Singles Roundup: Week of Feb. 3

Story posted February 4, 2020 in Arts & Entertainment by CommRadio Arts & Entertainment Staff.

Taylor Swift – “Only the Young”

With the release of her documentary “Miss Americana,” Taylor Swift treated fans to an additional song. “Only the Young” is an outtake from Swift’s latest 18-track album, “Lover.” During the film, Swift is seen piecing the song together—everything from writing the lyrics to recording the vocals.

“Only the Young” is an addition to Swift’s repertoire of political songs, including “You Need to Calm Down” and “Miss Americana and the Heartbreak Prince.” As Swift notes in the documentary, the song came as a product of her newfound political voice after the singer discovered that she could use her platform to positively influence her audience. Following a Democratic Party loss for the Tennessee Senate seat, Swift penned “Only the Young” to deal with her sadness.

Taking a different turn from most of Swift’s political anthems, “Only the Young” looks to the future generations of America to make a change. However, the optimistic chorus is juxtaposed with the gruesome verses. There’s a feeling of being completely alone and hopeless, and Swift makes references to school shootings (“wondering where the best hiding spot could be”). With echoey vocals and a children’s chorus, the song is haunting. Despite the urge for persistence, the song almost seems to say, “Sure, only the young can run, but will they ever make it anywhere?”  —Jade Campos

Dua Lipa – “Physical”

Dua Lipa has released the second single for her upcoming album “Future Nostalgia.” With only two months to go, “Physical” is a promising start for the music yet to come.

While most artists are playing off of the 1980s nostalgia that is sweeping pop culture, Dua Lipa seems to be one of the only musicians to have gotten it right. “Physical” is a revamped version of Olivia Newton-John’s “Let’s Get Physical,” and this time it’s more uptempo and sexy. It’s a perfect style for the singer and one that audiences can hope to hear more of on her second album. The ‘80s feeling is complete with a rainbow paradise music video which includes an animated alter ego, much like A-ha’s iconic “Take On Me.”

“Physical” explores the heart-racing first steps of a new relationship. The lyrics scream the joys of being young and having fun every night of your life. It’s repetitive, but the singer manages to keep the song fresh with a catchy beat and a voice to match.  —Jade Campos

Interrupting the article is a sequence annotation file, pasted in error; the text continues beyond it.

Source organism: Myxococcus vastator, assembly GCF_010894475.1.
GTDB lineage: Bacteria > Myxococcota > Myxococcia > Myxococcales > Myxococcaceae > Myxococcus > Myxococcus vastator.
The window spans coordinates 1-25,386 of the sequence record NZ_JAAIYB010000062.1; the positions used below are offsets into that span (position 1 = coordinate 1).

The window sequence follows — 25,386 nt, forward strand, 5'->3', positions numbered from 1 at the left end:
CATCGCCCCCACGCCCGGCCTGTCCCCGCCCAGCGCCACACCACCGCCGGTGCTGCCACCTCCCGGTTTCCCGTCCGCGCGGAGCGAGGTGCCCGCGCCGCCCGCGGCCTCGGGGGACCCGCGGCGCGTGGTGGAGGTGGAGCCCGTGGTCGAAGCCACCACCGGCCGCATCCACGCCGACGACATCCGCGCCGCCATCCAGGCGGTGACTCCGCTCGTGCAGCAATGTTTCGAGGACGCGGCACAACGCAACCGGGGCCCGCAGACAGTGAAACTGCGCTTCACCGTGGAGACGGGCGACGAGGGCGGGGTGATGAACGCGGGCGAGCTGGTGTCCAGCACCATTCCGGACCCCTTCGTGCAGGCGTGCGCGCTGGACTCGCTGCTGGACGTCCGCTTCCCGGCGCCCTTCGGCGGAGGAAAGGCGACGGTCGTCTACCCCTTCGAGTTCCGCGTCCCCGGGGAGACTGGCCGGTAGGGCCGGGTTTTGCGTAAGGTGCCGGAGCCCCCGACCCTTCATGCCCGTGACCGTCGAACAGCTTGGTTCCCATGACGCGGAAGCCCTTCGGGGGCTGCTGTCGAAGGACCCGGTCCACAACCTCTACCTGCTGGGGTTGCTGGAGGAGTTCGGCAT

Gorillaz – “Momentary Bliss”

Legendary “virtual band” Gorillaz has teamed up with punk rock band Slaves and grime rapper slowthai for a bright and diverse track that blends elements of rock, rap, pop and electronic music.

Slaves produces a wonderful riff full of reverb guitar, and the combination of guitar with synths and a drum machine beat works very well. Perhaps the highlight of the track, however, is the rapping from slowthai. He is energetic from the start and is incredibly charismatic in his vocals.

Slowthai raps about a girl named Rita, which is a reference to the Beatles song “Lovely Rita” from “Sgt. Pepper’s Lonely Hearts Club Band.” The track mentions Rita as someone who is special, but because of the system she is in, she cannot fulfill her potential. This lyrical style has become a staple of slowthai, who is a prominent critic of the British government.

“Momentary Bliss” is a special combination of diverse styles and sounds. Genre-blending done this well is something that Gorillaz has become renowned for, but this is the best track from them in a while.  —Jim Krueger

Demi Lovato – “Anyone”

Demi Lovato made her first appearance since her 2018 overdose at this year’s Grammy Awards, performing her most vulnerable song yet, titled “Anyone.” This song is powerful for so many reasons, as Lovato discusses how none of her coping mechanisms were successful and how she feels like “nobody is listening.” Lovato’s voice is one of the most iconic of this generation, and she didn’t hold back from reminding audiences in this song.

Lovato’s emotion is transparent in “Anyone,” and it’ll give any listener goosebumps to hear how heartfelt the song is. When she started singing “Anyone” at the Grammys, she had to pause for a minute to compose herself again. That is the kind of feeling that the song gives listeners. It takes one’s breath away because of its beauty and rawness. This is the start of Lovato’s much-anticipated comeback to music.  —Emily Mugno


Emily Mugno is a senior majoring in broadcast journalism. To contact her, email

Jim Krueger is a senior majoring in broadcast journalism. To contact him, email

Jade Campos is a sophomore majoring in print/digital journalism. To contact her, email